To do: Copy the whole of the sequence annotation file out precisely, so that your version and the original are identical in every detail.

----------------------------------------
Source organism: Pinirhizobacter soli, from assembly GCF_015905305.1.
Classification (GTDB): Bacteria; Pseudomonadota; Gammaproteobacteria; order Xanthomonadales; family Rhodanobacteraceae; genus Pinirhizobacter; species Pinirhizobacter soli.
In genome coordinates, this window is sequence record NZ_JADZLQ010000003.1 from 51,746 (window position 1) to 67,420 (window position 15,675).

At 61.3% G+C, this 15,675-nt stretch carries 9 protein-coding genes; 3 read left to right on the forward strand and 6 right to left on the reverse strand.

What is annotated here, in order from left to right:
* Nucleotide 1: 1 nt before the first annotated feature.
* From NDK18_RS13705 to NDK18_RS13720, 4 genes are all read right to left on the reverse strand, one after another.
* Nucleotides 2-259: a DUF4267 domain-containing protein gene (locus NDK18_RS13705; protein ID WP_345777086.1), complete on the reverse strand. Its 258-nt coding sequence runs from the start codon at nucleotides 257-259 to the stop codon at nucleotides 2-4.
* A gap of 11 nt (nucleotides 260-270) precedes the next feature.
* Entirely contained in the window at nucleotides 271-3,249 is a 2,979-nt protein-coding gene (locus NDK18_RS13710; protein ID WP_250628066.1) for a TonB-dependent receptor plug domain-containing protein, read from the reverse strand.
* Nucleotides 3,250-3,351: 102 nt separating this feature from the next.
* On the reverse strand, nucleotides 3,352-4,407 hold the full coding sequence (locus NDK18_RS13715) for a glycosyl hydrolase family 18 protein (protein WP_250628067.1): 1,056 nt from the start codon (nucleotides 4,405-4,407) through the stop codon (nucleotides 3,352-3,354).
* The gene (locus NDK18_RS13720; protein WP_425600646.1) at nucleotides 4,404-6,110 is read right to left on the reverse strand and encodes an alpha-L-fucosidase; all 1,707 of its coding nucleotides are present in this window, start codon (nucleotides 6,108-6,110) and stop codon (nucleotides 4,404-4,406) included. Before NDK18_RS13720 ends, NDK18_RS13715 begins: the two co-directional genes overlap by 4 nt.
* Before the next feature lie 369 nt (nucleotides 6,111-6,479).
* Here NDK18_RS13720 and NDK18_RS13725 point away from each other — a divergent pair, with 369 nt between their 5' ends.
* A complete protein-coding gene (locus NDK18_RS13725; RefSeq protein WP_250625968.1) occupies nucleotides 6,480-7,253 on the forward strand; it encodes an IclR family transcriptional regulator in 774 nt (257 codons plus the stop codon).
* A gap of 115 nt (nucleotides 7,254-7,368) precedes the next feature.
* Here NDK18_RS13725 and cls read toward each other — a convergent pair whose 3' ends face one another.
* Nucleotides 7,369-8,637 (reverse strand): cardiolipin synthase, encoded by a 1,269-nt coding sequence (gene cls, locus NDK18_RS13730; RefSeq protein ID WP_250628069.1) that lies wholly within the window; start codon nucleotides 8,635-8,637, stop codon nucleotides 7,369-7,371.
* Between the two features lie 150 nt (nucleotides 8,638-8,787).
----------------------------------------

Source organism: Pinirhizobacter soli, from assembly GCF_015905305.1.
Classification (GTDB): Bacteria; Pseudomonadota; Gammaproteobacteria; order Xanthomonadales; family Rhodanobacteraceae; genus Pinirhizobacter; species Pinirhizobacter soli.
In genome coordinates, this window is sequence record NZ_JADZLQ010000003.1 from 51,746 (window position 1) to 67,420 (window position 15,675).

At 61.3% G+C, this 15,675-nt stretch carries 9 protein-coding genes; 3 read left to right on the forward strand and 6 right to left on the reverse strand.

What is annotated here, in order from left to right:
* Nucleotide 1: 1 nt before the first annotated feature.
* From NDK18_RS13705 to NDK18_RS13720, 4 genes are all read right to left on the reverse strand, one after another.
* Nucleotides 2-259: a DUF4267 domain-containing protein gene (locus NDK18_RS13705; protein ID WP_345777086.1), complete on the reverse strand. Its 258-nt coding sequence runs from the start codon at nucleotides 257-259 to the stop codon at nucleotides 2-4.
* A gap of 11 nt (nucleotides 260-270) precedes the next feature.
* Entirely contained in the window at nucleotides 271-3,249 is a 2,979-nt protein-coding gene (locus NDK18_RS13710; protein ID WP_250628066.1) for a TonB-dependent receptor plug domain-containing protein, read from the reverse strand.
* Nucleotides 3,250-3,351: 102 nt separating this feature from the next.
* On the reverse strand, nucleotides 3,352-4,407 hold the full coding sequence (locus NDK18_RS13715) for a glycosyl hydrolase family 18 protein (protein WP_250628067.1): 1,056 nt from the start codon (nucleotides 4,405-4,407) through the stop codon (nucleotides 3,352-3,354).
* The gene (locus NDK18_RS13720; protein WP_425600646.1) at nucleotides 4,404-6,110 is read right to left on the reverse strand and encodes an alpha-L-fucosidase; all 1,707 of its coding nucleotides are present in this window, start codon (nucleotides 6,108-6,110) and stop codon (nucleotides 4,404-4,406) included. Before NDK18_RS13720 ends, NDK18_RS13715 begins: the two co-directional genes overlap by 4 nt.
* Before the next feature lie 369 nt (nucleotides 6,111-6,479).
* Here NDK18_RS13720 and NDK18_RS13725 point away from each other — a divergent pair, with 369 nt between their 5' ends.
* A complete protein-coding gene (locus NDK18_RS13725; RefSeq protein WP_250625968.1) occupies nucleotides 6,480-7,253 on the forward strand; it encodes an IclR family transcriptional regulator in 774 nt (257 codons plus the stop codon).
* A gap of 115 nt (nucleotides 7,254-7,368) precedes the next feature.
* Here NDK18_RS13725 and cls read toward each other — a convergent pair whose 3' ends face one another.
* Nucleotides 7,369-8,637 (reverse strand): cardiolipin synthase, encoded by a 1,269-nt coding sequence (gene cls, locus NDK18_RS13730; RefSeq protein ID WP_250628069.1) that lies wholly within the window; start codon nucleotides 8,635-8,637, stop codon nucleotides 7,369-7,371.
* Between the two features lie 150 nt (nucleotides 8,638-8,787).